As a kid, I remember hearing a popular show tune in which a woman sings to a man that anything he can do, she can do better. A small but growing number of girls, including me, were taking science and math classes.
Later, as a young adult, I often saw an advertising slogan telling women that we had come a long way. We were making inroads in traditionally male occupations, becoming more and more visible as bus drivers, firefighters and police officers, even as doctors and lawyers. It truly seemed that the possibilities were unlimited.
So I was a bit surprised to notice in recent years that most of my fellow bike commuters were men. Was it my imagination? Where were the women? I did come across some government statistics that supported my observations, showing a huge gender gap in commuting to work by bike, for both Buffalo and the United States as a whole.
Why might this be true? Are women any less interested in saving the planet? Are they less disturbed about the high cost of gas? I could see no reason to believe that they were. My friend suggested that they might be less physically capable, but a trip to any gym or fitness center shows clearly that at least as many women as men, if not more, want to stay in shape.
Maybe it's the clothes? I have seen male bike commuters dressed in professional clothes and I myself have commuted wearing white pants (I do keep a supply of stain remover at home). So the clothing explanation doesn't fly.
What about the hair? I have seen women riding without a helmet, their freshly washed hair streaming beautifully in the wind. It's too bad they don't use helmets, but it's a good sign that they are out there.
If it's not the planet or personal appearance, perhaps it's that women are constrained by family responsibilities. The last time I checked, women workers were more likely than their male counterparts to have child care issues. Dropping off and picking up a child would indeed complicate the mode of commuting to work. That, I think, is a feasible clue.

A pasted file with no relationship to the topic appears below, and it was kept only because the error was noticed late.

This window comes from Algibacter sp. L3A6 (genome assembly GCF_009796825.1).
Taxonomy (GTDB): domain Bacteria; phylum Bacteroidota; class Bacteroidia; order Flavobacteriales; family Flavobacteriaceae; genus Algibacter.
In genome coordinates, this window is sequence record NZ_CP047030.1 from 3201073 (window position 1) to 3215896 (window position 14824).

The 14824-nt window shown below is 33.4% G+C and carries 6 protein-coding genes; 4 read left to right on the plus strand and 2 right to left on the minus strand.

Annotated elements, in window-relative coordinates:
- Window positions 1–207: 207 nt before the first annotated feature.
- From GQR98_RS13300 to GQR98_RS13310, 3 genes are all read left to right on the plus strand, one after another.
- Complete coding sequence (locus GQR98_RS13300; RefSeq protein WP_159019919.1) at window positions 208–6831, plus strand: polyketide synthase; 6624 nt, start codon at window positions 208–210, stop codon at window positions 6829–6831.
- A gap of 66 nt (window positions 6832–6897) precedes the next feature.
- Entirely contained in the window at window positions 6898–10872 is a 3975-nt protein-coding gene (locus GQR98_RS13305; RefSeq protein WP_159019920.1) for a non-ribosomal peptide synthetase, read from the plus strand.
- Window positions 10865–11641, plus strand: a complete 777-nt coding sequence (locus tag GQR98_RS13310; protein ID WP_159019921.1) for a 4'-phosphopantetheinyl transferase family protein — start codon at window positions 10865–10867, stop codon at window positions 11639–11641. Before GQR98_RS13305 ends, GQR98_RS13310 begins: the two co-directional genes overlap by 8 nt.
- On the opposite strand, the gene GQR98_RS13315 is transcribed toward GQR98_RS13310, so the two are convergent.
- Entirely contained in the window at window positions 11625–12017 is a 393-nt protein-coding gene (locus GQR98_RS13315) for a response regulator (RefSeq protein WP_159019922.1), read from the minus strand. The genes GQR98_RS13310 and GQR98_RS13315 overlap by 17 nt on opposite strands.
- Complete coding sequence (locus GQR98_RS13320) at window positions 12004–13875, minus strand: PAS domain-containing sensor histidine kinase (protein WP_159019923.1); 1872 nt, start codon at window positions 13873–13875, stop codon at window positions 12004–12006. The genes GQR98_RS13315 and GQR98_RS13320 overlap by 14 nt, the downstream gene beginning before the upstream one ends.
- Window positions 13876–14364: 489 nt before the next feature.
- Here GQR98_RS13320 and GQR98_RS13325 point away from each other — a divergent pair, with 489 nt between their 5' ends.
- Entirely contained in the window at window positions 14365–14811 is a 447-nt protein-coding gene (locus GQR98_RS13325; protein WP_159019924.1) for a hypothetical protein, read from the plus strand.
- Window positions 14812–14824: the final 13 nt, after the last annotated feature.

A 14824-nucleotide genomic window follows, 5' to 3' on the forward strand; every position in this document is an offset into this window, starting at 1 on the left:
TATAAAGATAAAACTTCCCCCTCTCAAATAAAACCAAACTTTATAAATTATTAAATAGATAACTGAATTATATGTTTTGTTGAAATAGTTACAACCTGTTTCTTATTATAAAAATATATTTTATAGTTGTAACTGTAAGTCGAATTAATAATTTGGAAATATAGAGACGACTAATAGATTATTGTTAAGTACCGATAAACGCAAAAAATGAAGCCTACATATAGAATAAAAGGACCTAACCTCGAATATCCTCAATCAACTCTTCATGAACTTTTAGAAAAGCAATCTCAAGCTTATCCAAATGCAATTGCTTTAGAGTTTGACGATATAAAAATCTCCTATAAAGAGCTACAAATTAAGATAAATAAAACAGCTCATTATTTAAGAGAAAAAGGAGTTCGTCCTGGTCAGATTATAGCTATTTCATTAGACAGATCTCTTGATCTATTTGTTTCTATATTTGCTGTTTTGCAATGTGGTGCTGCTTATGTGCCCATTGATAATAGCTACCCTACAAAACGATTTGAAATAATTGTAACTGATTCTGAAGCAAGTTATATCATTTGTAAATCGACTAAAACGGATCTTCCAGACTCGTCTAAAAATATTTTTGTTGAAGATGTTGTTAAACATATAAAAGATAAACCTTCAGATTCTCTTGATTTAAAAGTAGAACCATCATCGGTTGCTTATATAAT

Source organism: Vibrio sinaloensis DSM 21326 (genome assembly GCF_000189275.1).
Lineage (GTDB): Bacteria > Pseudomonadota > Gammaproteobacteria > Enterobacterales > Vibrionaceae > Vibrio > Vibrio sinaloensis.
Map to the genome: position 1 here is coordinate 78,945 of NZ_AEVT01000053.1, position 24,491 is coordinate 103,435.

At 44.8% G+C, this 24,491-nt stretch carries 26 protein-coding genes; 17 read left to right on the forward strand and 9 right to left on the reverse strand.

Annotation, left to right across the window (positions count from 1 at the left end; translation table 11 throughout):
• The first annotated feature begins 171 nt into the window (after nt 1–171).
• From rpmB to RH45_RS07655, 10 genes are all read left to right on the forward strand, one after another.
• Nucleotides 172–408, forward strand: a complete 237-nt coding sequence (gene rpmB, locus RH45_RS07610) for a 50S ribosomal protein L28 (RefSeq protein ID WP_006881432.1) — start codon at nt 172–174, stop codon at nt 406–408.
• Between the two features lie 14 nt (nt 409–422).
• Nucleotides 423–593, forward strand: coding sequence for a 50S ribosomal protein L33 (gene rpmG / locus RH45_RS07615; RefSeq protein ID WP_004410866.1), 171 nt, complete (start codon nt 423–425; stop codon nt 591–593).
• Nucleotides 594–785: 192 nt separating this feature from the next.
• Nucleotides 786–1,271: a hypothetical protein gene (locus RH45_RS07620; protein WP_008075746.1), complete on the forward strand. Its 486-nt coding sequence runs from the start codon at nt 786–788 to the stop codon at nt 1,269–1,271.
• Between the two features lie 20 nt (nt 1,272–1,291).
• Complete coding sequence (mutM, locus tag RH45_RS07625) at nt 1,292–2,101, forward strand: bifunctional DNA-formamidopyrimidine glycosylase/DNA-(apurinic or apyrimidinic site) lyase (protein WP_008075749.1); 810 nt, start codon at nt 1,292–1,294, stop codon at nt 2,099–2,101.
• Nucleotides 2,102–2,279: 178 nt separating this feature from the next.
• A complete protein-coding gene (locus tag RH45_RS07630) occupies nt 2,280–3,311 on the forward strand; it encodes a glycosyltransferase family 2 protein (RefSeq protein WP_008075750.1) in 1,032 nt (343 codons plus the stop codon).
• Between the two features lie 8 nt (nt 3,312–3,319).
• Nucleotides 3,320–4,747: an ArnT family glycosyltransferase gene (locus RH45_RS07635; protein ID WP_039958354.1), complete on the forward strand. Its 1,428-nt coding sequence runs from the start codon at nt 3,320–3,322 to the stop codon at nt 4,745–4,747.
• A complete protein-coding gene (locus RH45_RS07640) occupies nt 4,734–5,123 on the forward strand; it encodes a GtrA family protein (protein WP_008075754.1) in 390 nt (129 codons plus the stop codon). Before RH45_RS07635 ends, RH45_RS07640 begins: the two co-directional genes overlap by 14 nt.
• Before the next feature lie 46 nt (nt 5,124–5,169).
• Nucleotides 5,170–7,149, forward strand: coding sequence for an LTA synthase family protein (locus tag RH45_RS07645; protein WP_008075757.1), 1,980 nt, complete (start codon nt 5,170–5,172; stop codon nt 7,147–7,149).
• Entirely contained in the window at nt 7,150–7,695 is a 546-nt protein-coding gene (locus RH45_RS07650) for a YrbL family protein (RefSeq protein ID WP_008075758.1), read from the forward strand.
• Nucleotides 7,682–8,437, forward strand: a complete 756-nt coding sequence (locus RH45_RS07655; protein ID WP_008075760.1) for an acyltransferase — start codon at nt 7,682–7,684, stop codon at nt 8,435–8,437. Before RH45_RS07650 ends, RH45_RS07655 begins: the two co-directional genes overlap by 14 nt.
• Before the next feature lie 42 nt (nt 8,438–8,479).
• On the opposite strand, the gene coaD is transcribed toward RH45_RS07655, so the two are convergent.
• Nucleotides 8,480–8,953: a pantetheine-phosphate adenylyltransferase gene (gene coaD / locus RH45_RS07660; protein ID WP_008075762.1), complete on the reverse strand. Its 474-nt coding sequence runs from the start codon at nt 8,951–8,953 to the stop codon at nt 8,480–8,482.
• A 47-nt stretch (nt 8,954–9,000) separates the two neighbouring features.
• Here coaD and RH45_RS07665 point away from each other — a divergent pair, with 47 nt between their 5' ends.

And let's not forget the safety issue. Riding a bike in city streets is work. It requires practice to develop good habits, and even then it takes constant vigilance. I have to say, although I have years of experience, I still have the impression that drivers are more likely to take out their annoyance on cyclists in the road if they are women. Correct me if I'm wrong.
One of the biggest mysteries about this gender gap is the reverse situation in Europe. In Denmark and the Netherlands, according to a recent newspaper article, women on bikes far outnumber men. Hmm. I wonder where they buy their clothes. I do know that small carts for carrying children were prevalent, attached to the backs of bicycles that I've seen in Europe, and I know that the safety issue is covered by the multitude of dedicated bike lanes there.
This month is Bike Month. Sunday is International Day of Women's Bicycling and May 18 is Bike to Work Day. I sincerely hope that I will see more women out there on bicycles this year, even if they are just trying it out for the first time. They might find that they can do anything he can do, and they might find that we've come a long way.
Lynn Magdol serves on the City of Buffalo Bicycle-Pedestrian Advisory Board and on the Board of Citizens for Regional Transit.